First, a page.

Tuesday, January 18, 2011

Mentorship Programs

State bar associations are reacting to the wave of unemployed law graduates hanging out their own shingles by instituting required mentorship programs. The National Law Journal (subscription required), ABA Journal, and Above the Law all report on Oregon as the latest state to jump on the bandwagon. From the National Law Journal article, by Karen Sloan:

The New Lawyer Mentoring Program — being developed by the Oregon State Bar at the request of the Oregon Supreme Court — will be the third such program in the country when it begins in May. "Part of this program is intended to address a problem that didn't exist in the past," said Steve Piucci, president of the Oregon bar.

"You would graduate law school, get a job at a firm and people there would serve as mentors," Piucci said. "Now, there are so many people who can't get firm jobs and are hanging out their shingle. We're trying to connect them with the professional side of the job and teach them the culture — teach them how to be civil, how to network and introduce them around at the courthouse."

Many state and local bars, law firms and other legal organizations offer smaller-scale or voluntary mentoring, but only Utah and Georgia have bar-­mandated mentoring programs now. The idea appears to be catching on, however. The Wyoming State Bar plans to add a mentorship requirement in July and the State Bar of Nevada hopes to roll out a yearlong program in 2012. Other states are considering similar efforts.
The concerns reported range from large firms which still maintain their own mentoring programs, to law grads who fret at paying the $100 fee to cover administrative costs of the program on top of their law school debts. There is also the real art to pairing up mentors and mentees. I was part of the AALL committee that pairs up official mentor/mentee couples this past year. And I have participated in the program both as a mentee and a mentor. It really matters getting the chemistry right between the two parties. And what looks good on paper may not work in real life. But getting demographic information can help whittle things down. Asking what is important to the two parties in making the match -- do they care about geographic networking? Or do they care about ethnicity or subject matter specialty? These questions are important to ask, if somewhat delicate.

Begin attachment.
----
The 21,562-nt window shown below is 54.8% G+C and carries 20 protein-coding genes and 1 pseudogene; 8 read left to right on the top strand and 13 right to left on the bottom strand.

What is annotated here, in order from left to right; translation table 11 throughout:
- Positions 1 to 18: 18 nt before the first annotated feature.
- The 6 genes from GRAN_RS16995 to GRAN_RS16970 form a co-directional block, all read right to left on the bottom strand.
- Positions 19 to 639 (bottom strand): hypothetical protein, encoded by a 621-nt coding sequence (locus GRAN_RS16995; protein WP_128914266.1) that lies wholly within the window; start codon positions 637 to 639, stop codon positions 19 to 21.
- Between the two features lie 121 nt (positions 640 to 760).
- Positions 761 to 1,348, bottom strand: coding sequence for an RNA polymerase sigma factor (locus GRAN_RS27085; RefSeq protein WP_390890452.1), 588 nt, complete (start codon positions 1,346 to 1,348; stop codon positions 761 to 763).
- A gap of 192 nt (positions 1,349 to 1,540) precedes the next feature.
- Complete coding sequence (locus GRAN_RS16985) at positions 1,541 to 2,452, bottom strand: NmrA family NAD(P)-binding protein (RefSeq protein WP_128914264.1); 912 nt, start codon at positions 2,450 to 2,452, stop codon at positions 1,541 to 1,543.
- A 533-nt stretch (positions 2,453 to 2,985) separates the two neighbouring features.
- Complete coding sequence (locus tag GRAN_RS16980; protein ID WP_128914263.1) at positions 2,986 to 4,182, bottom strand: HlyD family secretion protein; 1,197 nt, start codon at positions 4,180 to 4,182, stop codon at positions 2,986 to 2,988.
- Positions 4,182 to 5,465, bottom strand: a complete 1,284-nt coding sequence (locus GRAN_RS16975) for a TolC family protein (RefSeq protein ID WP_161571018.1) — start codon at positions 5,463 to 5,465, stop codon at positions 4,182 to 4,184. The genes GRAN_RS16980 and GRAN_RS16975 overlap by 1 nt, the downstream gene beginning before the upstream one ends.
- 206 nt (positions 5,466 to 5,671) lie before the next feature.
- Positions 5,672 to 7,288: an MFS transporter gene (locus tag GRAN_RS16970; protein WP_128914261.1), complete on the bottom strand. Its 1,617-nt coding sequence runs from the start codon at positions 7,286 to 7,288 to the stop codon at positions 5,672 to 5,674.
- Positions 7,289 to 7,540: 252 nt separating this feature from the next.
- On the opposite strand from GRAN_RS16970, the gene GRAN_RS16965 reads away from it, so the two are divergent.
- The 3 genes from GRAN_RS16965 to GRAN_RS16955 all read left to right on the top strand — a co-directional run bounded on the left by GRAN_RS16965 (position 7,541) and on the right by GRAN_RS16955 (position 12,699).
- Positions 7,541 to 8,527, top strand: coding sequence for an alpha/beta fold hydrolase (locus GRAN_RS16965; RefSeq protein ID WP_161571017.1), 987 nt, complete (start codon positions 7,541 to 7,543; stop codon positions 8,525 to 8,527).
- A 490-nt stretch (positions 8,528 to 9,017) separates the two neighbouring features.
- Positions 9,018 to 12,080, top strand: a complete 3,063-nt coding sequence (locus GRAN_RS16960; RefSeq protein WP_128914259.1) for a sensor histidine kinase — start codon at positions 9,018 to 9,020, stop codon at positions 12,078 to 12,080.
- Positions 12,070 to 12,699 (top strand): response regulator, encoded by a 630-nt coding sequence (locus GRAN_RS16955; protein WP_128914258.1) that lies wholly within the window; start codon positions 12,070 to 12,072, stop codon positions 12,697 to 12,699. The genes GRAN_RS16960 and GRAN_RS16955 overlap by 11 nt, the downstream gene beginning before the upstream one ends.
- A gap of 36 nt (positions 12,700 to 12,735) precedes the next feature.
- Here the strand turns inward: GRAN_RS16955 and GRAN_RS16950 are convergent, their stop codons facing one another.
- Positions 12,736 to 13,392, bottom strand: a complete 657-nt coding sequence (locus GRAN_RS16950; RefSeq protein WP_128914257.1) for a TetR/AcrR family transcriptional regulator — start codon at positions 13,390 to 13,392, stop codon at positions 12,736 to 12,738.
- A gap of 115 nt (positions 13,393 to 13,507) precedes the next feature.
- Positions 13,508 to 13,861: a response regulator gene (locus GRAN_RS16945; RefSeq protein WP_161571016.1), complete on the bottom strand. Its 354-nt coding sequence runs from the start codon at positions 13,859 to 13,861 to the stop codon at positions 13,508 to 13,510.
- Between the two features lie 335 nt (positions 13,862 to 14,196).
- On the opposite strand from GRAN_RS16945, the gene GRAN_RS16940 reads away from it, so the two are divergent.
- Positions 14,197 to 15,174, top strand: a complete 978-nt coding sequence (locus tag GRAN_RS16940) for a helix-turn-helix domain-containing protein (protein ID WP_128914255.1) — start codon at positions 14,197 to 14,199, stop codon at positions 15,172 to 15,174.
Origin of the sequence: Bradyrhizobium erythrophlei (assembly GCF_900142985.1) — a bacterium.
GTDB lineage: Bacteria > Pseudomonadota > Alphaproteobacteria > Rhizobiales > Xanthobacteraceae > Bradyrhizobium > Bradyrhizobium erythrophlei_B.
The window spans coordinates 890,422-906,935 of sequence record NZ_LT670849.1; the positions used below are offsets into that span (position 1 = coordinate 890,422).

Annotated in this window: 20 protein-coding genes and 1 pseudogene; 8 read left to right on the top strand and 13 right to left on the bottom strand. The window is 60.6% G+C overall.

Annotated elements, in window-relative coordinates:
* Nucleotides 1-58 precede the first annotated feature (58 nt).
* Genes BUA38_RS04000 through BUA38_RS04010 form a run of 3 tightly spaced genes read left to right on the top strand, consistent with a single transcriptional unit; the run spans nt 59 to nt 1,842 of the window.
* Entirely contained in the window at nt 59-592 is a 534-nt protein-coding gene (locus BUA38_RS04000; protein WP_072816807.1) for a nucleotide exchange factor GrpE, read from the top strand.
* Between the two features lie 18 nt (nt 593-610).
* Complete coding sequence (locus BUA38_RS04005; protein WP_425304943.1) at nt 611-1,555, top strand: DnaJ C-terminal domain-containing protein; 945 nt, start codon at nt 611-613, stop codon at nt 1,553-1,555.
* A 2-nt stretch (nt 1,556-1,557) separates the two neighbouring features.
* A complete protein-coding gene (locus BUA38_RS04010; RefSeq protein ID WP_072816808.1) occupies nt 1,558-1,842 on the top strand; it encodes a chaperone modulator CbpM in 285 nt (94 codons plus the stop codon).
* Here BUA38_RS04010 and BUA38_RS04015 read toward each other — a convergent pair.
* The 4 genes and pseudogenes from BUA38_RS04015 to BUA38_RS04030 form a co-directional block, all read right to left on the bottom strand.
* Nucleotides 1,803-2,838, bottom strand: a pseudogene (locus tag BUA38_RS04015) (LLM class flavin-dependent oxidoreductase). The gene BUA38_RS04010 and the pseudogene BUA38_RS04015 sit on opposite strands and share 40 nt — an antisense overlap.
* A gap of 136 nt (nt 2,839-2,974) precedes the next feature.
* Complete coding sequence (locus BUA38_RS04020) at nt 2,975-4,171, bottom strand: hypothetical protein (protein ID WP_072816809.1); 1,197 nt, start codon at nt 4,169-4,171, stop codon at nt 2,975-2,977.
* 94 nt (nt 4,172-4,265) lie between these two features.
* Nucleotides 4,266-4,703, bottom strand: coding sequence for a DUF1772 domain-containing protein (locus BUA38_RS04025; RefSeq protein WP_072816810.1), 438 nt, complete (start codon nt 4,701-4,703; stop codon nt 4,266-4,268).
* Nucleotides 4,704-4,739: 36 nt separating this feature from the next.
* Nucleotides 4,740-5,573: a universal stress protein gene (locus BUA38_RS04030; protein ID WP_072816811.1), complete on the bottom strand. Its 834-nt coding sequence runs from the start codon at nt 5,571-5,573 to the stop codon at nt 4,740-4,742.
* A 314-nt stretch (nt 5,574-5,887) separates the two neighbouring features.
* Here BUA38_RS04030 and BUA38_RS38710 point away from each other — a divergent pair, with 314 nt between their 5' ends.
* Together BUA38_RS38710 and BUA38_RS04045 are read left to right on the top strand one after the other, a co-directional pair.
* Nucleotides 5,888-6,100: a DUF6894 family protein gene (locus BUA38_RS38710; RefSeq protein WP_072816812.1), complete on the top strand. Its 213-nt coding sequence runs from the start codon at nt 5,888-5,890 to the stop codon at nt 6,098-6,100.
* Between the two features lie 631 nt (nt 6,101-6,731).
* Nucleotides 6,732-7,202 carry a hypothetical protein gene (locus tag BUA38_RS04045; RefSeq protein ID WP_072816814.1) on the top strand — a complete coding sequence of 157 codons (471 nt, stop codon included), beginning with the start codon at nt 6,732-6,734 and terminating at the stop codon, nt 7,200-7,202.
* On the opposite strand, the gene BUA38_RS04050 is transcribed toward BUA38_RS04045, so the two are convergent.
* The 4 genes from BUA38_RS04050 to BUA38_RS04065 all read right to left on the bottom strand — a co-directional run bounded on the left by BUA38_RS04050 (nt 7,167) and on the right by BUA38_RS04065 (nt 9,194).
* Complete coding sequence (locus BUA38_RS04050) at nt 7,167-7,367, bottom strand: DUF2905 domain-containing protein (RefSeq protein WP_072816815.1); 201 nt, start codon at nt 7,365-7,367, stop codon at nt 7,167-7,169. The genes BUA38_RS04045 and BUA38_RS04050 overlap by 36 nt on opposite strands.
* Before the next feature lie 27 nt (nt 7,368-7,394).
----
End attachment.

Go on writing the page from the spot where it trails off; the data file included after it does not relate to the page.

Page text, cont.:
It's important, too, to ask what is the goal of the mentoring program. Here is the Utah State Bar New Lawyer Training Program Manual. It lays out the goal of the program:
The goal of the Utah New Lawyer Training Program is to train new lawyers during their
first year of practice in professionalism, ethics, and civility; to assist new lawyers in acquiring the practical skills and judgment necessary to practice in a highly competent manner; and to provide a means for all Utah attorneys to learn the importance of organizational mentoring, including the building of developmental networks and longterm, multiple mentoring relationships.
Mentors and mentees in Utah receive CLE credits for participating in the mentoring program. New lawyers can request to change their assigned mentors once, no questions asked. A second change can be requested at the discretion of the New Lawyer Training Program administrator. Utah started working on their program in 2005.

The Utah history notes that Georgia began working on their state bar program even earlier, than they did, ten years ago, which would be 2001. And the story in the National Law Journal says that Georgia started a pilot program in 2000. The Georgia pages, though, state that in February, 2005, the Georgia Supreme Court directed the State Bar to proceed with establishing the Transition into Law Practice Program.
The core of the Program is to match beginning lawyers, after admission to the Bar, with a mentor during their first year of practice.

The purpose of the Program is to afford every beginning lawyer newly admitted to the State Bar of Georgia with meaningful access to an experienced lawyer equipped to teach the practical skills, seasoned judgment, and sensitivity to ethical and professionalism values necessary to practice law in a highly competent manner.